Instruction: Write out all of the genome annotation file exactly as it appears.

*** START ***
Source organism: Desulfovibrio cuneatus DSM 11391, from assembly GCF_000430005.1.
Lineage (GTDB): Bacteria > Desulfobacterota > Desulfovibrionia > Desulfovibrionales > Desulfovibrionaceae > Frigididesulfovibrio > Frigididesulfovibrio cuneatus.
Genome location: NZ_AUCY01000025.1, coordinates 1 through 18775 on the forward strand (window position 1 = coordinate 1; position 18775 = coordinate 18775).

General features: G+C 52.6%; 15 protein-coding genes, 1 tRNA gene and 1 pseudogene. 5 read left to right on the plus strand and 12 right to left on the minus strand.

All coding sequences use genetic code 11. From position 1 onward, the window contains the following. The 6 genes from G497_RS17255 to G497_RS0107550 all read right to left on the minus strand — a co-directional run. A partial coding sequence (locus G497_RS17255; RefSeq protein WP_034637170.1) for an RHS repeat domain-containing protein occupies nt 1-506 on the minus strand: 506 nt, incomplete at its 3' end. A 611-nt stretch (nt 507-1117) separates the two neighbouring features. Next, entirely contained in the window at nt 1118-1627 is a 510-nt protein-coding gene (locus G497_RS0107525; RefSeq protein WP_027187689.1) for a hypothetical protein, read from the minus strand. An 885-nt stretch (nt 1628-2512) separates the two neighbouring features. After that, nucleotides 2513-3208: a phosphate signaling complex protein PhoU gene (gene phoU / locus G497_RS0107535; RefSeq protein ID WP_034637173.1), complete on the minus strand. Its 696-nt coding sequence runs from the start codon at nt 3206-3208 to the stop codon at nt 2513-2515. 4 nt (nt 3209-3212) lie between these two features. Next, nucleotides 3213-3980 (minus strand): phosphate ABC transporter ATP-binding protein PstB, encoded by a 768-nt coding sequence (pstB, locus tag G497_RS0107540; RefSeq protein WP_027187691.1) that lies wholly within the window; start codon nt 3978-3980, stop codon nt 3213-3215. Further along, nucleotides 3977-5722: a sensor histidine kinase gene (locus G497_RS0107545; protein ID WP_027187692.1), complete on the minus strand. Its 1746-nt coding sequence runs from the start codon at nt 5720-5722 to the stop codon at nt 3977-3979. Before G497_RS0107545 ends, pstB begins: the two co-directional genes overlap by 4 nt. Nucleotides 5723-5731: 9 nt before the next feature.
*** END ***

Source organism: Desulfovibrio cuneatus DSM 11391, from assembly GCF_000430005.1.
Lineage (GTDB): Bacteria > Desulfobacterota > Desulfovibrionia > Desulfovibrionales > Desulfovibrionaceae > Frigididesulfovibrio > Frigididesulfovibrio cuneatus.
Genome location: NZ_AUCY01000025.1, coordinates 1 through 18775 on the forward strand (window position 1 = coordinate 1; position 18775 = coordinate 18775).

General features: G+C 52.6%; 15 protein-coding genes, 1 tRNA gene and 1 pseudogene. 5 read left to right on the plus strand and 12 right to left on the minus strand.

All coding sequences use genetic code 11. From position 1 onward, the window contains the following. The 6 genes from G497_RS17255 to G497_RS0107550 all read right to left on the minus strand — a co-directional run. A partial coding sequence (locus G497_RS17255; RefSeq protein WP_034637170.1) for an RHS repeat domain-containing protein occupies nt 1-506 on the minus strand: 506 nt, incomplete at its 3' end. A 611-nt stretch (nt 507-1117) separates the two neighbouring features. Next, entirely contained in the window at nt 1118-1627 is a 510-nt protein-coding gene (locus G497_RS0107525; RefSeq protein WP_027187689.1) for a hypothetical protein, read from the minus strand. An 885-nt stretch (nt 1628-2512) separates the two neighbouring features. After that, nucleotides 2513-3208: a phosphate signaling complex protein PhoU gene (gene phoU / locus G497_RS0107535; RefSeq protein ID WP_034637173.1), complete on the minus strand. Its 696-nt coding sequence runs from the start codon at nt 3206-3208 to the stop codon at nt 2513-2515. 4 nt (nt 3209-3212) lie between these two features. Next, nucleotides 3213-3980 (minus strand): phosphate ABC transporter ATP-binding protein PstB, encoded by a 768-nt coding sequence (pstB, locus tag G497_RS0107540; RefSeq protein WP_027187691.1) that lies wholly within the window; start codon nt 3978-3980, stop codon nt 3213-3215. Further along, nucleotides 3977-5722: a sensor histidine kinase gene (locus G497_RS0107545; protein ID WP_027187692.1), complete on the minus strand. Its 1746-nt coding sequence runs from the start codon at nt 5720-5722 to the stop codon at nt 3977-3979. Before G497_RS0107545 ends, pstB begins: the two co-directional genes overlap by 4 nt. Nucleotides 5723-5731: 9 nt before the next feature.